Hey Buddy, I’m thinking these are elm Oyster Mushrooms, any help identifying them would be greatly appreciated!!!
This one appears to be a normal oyster mushroom.
Greetings! Trying to identify these as wild golden oyster!? Hardly any stems, all gills, I’m in the mid hudson Valley NY. Thanks for this very informative information!
Did you find them growing on a tree or the ground?
Thank you very much for the useful info.
All the best!
Great article. Just found my first oyster which I am comfortable eating thanks to you!
For the sake of everything that’s dear to you don’t eat mushrooms you are not sure about. Most of what is listed above is Not likely to be found in a forest. Oyster look alikes include much more species than listed above. You need its Latin name to look it up, not a description like “something oyster”. Trust mycologists, not amateurs.
I appreciate you sharing your knowledge of mushrooms, very informative, thank-you. I found 1 mushroom that looks like an oyster type but not sure. Would you happen to know? I’ve attached the pics. It was found on a dead oak in central ky. The bottom has gills going to the stem
Thank-you for your help,
Please send a picture of the underside.
I think we found our first oysters. Phoenix oysters maybe? I would love a confirmation if possible. Thanks!
Please send a picture of the underside as well and general location of the world you are in.
I am located in the United States in the state of Florida.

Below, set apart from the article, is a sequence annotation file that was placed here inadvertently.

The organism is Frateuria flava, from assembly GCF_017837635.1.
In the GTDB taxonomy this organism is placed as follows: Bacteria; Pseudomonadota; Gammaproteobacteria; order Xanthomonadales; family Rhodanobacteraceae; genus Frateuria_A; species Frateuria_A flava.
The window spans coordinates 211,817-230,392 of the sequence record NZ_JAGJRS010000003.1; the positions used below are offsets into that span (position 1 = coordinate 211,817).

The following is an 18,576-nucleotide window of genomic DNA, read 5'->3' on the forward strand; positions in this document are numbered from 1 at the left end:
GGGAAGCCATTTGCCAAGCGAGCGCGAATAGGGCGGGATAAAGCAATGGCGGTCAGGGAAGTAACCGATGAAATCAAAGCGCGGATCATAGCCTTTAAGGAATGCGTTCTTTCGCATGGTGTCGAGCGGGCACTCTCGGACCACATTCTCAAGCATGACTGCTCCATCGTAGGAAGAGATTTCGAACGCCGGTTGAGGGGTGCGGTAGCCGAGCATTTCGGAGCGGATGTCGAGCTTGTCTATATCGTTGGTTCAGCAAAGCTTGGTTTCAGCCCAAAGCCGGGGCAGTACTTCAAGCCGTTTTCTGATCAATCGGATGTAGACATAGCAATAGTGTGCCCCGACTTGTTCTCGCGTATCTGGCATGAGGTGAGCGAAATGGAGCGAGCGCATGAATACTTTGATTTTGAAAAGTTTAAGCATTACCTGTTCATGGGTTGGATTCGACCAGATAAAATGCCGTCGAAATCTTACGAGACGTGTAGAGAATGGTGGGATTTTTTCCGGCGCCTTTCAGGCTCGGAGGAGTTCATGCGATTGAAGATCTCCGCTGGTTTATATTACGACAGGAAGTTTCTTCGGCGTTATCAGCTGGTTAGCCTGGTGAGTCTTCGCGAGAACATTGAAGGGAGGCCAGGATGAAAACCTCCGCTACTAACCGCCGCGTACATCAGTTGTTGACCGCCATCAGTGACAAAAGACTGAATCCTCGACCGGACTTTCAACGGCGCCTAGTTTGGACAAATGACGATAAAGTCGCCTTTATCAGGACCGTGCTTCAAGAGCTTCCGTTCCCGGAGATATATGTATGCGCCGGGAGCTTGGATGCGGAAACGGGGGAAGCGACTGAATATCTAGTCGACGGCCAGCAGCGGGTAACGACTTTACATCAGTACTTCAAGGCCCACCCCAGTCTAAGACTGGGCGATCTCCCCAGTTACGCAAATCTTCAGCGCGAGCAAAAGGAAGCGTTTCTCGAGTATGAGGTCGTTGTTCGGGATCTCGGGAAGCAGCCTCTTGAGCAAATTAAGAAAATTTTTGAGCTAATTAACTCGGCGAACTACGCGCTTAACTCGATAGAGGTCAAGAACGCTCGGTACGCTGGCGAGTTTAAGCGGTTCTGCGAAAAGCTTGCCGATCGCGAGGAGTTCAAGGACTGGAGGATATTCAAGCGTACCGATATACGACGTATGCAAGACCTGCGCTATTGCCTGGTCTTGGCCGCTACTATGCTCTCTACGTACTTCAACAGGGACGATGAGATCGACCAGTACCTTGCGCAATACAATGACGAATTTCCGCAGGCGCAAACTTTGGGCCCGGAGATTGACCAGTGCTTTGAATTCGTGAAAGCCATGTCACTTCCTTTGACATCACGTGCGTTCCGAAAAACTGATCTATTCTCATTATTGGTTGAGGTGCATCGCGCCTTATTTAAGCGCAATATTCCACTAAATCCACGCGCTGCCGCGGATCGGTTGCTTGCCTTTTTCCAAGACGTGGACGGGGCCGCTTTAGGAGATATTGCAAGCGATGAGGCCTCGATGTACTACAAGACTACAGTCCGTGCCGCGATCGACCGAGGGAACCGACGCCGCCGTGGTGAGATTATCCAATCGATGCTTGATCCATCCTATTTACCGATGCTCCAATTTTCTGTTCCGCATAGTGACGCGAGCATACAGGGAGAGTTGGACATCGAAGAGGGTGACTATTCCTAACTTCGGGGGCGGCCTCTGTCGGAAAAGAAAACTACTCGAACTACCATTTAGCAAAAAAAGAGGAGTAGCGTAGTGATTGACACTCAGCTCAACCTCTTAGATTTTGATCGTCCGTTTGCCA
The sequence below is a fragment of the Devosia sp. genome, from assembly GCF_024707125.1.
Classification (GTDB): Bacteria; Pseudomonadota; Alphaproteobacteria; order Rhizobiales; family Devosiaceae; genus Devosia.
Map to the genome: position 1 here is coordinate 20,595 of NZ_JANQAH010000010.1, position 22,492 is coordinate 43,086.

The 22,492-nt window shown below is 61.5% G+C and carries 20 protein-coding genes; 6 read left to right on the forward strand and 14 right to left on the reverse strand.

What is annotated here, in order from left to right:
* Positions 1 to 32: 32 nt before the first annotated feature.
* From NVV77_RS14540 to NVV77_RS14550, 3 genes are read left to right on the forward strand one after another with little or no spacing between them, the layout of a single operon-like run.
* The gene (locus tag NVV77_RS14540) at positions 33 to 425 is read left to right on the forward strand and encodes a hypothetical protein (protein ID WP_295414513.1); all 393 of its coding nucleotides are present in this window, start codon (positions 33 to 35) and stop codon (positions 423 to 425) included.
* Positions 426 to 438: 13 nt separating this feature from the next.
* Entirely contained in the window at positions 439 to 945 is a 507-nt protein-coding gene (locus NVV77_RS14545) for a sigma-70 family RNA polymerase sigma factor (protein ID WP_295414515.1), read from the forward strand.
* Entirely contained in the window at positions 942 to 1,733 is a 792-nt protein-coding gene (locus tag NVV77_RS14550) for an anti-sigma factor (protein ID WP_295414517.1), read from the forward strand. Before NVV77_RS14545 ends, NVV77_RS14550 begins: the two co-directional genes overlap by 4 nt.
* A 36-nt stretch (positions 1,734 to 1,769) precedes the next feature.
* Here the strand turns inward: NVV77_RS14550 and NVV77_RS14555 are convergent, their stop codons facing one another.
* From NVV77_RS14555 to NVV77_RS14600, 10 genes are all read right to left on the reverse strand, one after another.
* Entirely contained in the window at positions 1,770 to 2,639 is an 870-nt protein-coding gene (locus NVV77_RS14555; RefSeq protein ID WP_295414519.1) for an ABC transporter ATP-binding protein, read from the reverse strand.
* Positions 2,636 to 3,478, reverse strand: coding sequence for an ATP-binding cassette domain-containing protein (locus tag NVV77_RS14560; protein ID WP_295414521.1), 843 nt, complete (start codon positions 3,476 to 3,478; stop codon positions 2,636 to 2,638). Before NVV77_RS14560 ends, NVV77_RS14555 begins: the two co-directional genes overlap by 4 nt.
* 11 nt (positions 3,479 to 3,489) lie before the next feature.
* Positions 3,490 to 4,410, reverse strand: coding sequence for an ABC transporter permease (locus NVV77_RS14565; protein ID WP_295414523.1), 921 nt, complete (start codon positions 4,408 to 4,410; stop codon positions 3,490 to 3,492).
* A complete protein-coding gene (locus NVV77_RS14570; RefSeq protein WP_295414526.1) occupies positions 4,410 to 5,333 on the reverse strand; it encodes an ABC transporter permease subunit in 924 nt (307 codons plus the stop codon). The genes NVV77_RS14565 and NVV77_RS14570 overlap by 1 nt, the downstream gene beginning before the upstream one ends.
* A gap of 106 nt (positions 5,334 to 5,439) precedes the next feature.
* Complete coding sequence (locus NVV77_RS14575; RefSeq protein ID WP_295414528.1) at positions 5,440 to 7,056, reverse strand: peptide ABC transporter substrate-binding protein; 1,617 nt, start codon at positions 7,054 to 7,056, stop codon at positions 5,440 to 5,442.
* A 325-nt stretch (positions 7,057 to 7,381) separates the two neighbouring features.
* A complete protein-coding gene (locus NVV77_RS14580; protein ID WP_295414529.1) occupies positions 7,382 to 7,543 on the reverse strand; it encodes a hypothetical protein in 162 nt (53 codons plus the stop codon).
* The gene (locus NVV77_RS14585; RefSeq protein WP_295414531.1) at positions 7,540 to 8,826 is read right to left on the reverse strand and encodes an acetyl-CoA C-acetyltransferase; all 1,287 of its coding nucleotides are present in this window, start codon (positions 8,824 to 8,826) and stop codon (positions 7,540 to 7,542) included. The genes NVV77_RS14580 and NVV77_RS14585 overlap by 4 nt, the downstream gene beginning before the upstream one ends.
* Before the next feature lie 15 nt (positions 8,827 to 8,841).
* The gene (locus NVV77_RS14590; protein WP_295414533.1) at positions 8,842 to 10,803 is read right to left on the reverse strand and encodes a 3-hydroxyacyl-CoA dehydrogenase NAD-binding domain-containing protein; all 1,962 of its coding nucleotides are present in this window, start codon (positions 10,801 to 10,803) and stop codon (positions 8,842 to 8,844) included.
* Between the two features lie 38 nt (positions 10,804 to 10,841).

Here is another picture of the underside.
Appears to be Pleurotus ostreatus.
Great thanks for the help. I sautéed some in butter and and they were pretty good. Thanks again for the confirmation.
[…] Known scientifically as PleurotusOstreatus, oyster mushrooms are common edible mushrooms. They have a mild and woody taste, much like seafood. Although there are 7 types of oyster mushrooms in total, the best tasting oyster mushroom is the Pearl Oyster that is popular all across North America. (source) […]
[…] Oyster mushrooms – Oyster mushrooms are a shelf mushroom that grow on decaying timber. They are quite common and have a very delicate oyster-like flavor. In the Pacific NorthWet it was a regular Autumnal activity to harvest an abundance of these. One of my favorite ways to cook these is breaded and fried. There are also kits that you can purchase, as Oyster mushrooms are very easy to cultivate at home in straw bale medium that has been inoculated with the spores. […]